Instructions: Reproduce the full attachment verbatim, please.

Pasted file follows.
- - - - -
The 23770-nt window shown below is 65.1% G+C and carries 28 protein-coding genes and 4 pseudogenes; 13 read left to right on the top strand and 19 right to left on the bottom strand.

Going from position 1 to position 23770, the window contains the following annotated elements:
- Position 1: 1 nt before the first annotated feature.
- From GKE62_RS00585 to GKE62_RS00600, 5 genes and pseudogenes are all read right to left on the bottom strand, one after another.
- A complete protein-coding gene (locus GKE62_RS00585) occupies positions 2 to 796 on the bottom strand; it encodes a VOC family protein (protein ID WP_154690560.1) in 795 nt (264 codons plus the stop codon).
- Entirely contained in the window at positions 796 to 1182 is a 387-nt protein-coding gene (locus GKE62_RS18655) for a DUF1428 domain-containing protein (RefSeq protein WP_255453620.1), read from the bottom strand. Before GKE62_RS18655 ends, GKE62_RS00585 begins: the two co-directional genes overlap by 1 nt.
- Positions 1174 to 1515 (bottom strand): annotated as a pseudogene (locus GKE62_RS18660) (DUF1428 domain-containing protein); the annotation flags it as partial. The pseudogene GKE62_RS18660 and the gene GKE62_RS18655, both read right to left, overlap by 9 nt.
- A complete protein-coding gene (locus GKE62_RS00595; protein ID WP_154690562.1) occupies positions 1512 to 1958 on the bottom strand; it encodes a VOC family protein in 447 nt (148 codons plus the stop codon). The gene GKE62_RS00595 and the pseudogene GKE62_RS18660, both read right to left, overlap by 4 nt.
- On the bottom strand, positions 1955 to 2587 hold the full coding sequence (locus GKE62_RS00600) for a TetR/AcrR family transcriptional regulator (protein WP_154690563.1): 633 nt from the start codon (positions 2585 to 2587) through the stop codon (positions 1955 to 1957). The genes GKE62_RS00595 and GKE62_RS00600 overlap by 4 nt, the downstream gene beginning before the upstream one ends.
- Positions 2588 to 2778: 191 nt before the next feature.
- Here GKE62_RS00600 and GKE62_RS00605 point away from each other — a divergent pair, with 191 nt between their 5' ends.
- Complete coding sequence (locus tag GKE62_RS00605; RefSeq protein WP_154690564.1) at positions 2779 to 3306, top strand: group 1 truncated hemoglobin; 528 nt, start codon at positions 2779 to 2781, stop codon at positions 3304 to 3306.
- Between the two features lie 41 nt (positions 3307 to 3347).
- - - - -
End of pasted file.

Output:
The 23770-nt window shown below is 65.1% G+C and carries 28 protein-coding genes and 4 pseudogenes; 13 read left to right on the top strand and 19 right to left on the bottom strand.

Going from position 1 to position 23770, the window contains the following annotated elements:
- Position 1: 1 nt before the first annotated feature.
- From GKE62_RS00585 to GKE62_RS00600, 5 genes and pseudogenes are all read right to left on the bottom strand, one after another.
- A complete protein-coding gene (locus GKE62_RS00585) occupies positions 2 to 796 on the bottom strand; it encodes a VOC family protein (protein ID WP_154690560.1) in 795 nt (264 codons plus the stop codon).
- Entirely contained in the window at positions 796 to 1182 is a 387-nt protein-coding gene (locus GKE62_RS18655) for a DUF1428 domain-containing protein (RefSeq protein WP_255453620.1), read from the bottom strand. Before GKE62_RS18655 ends, GKE62_RS00585 begins: the two co-directional genes overlap by 1 nt.
- Positions 1174 to 1515 (bottom strand): annotated as a pseudogene (locus GKE62_RS18660) (DUF1428 domain-containing protein); the annotation flags it as partial. The pseudogene GKE62_RS18660 and the gene GKE62_RS18655, both read right to left, overlap by 9 nt.
- A complete protein-coding gene (locus GKE62_RS00595; protein ID WP_154690562.1) occupies positions 1512 to 1958 on the bottom strand; it encodes a VOC family protein in 447 nt (148 codons plus the stop codon). The gene GKE62_RS00595 and the pseudogene GKE62_RS18660, both read right to left, overlap by 4 nt.
- On the bottom strand, positions 1955 to 2587 hold the full coding sequence (locus GKE62_RS00600) for a TetR/AcrR family transcriptional regulator (protein WP_154690563.1): 633 nt from the start codon (positions 2585 to 2587) through the stop codon (positions 1955 to 1957). The genes GKE62_RS00595 and GKE62_RS00600 overlap by 4 nt, the downstream gene beginning before the upstream one ends.
- Positions 2588 to 2778: 191 nt before the next feature.
- Here GKE62_RS00600 and GKE62_RS00605 point away from each other — a divergent pair, with 191 nt between their 5' ends.
- Complete coding sequence (locus tag GKE62_RS00605; RefSeq protein WP_154690564.1) at positions 2779 to 3306, top strand: group 1 truncated hemoglobin; 528 nt, start codon at positions 2779 to 2781, stop codon at positions 3304 to 3306.
- Between the two features lie 41 nt (positions 3307 to 3347).